Greens Challenge Giant Logging Project

     MISSOULA, Mont. (CN) – The U.S. Forest Service plans to log and spray with herbicides 17,000 acres of National Forest without an doing an environmental assessment, environmentalists claim in court.
     The Alliance for the Wild Rockies and the Native Ecosystems Council sued the Forest Service in Federal Court.
     The claim the Forest Service issued an illegal Decision Memo on March 9, approving logging and “herbicide spraying” in the Lewis and Clark National Forest, in west central Montana, and that the USFS approved it without an environmental impact statement or any other environmental assessment.
     The Little Belt Mountain Hazard Tree Removal Project will occur on Inventoried Roadless Areas, Wilderness Study Areas, Research Natural Areas and old growth forest, the groups say.
     They say the Forest Service claimed a Categorical Exclusion under the National Environmental Policy Act, which precludes the need for an environmental assessment or environmental impact statement for the project.
     The Forest Service will spray herbicides after the logging, to control weeds, according to complaint.
     “The Forest Service has authorized tree removal, including commercial logging, around 58 recreational special use sites (recreation residences), 157 recreation sites (campgrounds and campground trails), five non-recreational special use sites (repeater towers), and along 575 miles of roads,” the complaint states. “The total impacted acreage of this project is over 17,000 acres.”
     The Bob Marshall and Scapegoat Wilderness Areas cover almost half of the affected forest land, which provides habitat for wolverines, the gray wolf, flammulated owls, moose, elk, marten, black-backed woodpeckers and goshawks.
     The environmentalists say it also serves as habitat for the endangered Canadian lynx and the grizzly bear, which are protected under the Endangered Species Act.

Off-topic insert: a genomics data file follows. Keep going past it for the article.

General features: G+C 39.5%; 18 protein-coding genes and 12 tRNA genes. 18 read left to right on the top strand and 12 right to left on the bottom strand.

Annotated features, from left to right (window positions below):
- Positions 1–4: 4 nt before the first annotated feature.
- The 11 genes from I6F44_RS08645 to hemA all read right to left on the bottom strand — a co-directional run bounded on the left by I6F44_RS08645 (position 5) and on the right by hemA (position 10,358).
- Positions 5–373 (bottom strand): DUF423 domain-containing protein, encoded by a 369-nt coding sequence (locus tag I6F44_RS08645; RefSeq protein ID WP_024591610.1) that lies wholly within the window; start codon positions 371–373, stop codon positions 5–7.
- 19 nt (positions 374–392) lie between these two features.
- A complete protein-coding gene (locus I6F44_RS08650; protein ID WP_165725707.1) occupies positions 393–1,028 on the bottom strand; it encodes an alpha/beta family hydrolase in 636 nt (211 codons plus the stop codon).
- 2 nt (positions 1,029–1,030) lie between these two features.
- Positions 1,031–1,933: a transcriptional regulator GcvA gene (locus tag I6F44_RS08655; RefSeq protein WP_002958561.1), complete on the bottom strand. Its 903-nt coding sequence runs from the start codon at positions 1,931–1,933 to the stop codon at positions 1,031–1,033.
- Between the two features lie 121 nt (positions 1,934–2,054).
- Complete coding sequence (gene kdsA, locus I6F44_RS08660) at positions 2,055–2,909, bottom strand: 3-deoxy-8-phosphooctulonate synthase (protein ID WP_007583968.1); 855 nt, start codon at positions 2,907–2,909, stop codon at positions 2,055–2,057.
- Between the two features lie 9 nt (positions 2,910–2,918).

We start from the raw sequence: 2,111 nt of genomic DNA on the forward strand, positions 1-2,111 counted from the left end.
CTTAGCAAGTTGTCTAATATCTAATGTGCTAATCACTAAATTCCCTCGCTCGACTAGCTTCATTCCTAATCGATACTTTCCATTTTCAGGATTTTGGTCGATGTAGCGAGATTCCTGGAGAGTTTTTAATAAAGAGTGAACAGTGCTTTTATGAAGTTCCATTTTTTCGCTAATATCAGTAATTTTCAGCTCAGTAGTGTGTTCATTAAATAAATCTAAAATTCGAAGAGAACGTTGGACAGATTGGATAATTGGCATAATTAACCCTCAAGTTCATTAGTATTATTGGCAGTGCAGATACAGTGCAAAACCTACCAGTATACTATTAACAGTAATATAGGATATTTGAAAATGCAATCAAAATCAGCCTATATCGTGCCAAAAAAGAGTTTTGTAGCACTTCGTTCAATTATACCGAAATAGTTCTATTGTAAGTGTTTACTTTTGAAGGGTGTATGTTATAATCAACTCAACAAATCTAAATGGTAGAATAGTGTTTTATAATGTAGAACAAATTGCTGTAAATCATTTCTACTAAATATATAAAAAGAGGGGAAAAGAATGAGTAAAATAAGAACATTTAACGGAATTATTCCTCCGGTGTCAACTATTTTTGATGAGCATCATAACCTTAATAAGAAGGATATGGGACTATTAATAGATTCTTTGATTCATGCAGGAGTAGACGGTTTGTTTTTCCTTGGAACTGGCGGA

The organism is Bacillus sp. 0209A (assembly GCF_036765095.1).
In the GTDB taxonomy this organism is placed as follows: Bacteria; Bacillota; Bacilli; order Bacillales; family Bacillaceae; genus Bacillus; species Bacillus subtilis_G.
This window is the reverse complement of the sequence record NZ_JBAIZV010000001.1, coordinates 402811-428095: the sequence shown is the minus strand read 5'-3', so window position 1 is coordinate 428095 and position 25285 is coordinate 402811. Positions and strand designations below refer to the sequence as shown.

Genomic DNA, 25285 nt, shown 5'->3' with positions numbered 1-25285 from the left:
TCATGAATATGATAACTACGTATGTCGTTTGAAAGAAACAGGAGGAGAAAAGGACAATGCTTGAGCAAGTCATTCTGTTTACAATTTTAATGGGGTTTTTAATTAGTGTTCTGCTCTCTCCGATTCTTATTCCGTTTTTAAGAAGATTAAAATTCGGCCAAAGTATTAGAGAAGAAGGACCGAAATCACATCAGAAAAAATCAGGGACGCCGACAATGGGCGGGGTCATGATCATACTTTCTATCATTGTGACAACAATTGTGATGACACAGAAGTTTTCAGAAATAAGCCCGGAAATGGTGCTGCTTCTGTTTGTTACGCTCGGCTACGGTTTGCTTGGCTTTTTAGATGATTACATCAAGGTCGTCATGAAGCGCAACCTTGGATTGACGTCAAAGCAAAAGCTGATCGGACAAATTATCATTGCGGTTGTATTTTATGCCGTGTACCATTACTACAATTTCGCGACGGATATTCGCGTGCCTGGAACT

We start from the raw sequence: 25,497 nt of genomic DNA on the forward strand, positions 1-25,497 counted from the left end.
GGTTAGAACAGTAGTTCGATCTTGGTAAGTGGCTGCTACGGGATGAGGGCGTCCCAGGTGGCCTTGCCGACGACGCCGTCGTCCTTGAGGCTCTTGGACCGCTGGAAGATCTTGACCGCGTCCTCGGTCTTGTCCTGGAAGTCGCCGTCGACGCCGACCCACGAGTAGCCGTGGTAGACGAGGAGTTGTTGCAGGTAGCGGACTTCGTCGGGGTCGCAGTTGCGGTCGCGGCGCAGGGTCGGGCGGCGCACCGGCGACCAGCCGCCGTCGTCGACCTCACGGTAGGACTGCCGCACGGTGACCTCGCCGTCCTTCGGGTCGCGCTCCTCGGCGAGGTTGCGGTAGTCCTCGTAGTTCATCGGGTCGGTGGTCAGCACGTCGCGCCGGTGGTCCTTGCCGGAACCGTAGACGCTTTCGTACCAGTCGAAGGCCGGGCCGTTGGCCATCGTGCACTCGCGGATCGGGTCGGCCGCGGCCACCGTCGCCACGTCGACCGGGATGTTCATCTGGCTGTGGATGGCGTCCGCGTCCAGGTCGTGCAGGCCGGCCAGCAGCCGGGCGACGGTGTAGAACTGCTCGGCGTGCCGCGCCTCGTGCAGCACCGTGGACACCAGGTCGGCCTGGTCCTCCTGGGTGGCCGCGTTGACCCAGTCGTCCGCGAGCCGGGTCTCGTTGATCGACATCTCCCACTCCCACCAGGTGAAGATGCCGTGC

According to the complaint, the Council on Environmental Authority can, through NEPA regulations, approve a categorical exclusion for a project if it does not significantly impact the human environment and.
     “A proposed action may be categorically excluded from further analysis and documentation in an environmental impact statement or an environmental analysis only if there are no extraordinary circumstances related to the proposed action that may be impacted by project activities and if 1) the proposed action is within one of the categories established by the Secretary or 2) the proposed action is within a category listed in federal rules,” the complaint states.
     The groups say the project is not eligible for categorical exclusion because it “is far outside of the scope of categories contemplated by the regulations and because there are several extraordinary circumstances that would render the application of a categorical exclusion to the project in appropriate.”
     They want the project enjoined.
     They are represented by Rebecca Smith with the Public Interest Defense Center, of Moscow, Idaho, and Dana Johnson with the Northern Rockies Justice Center, of Missoula.

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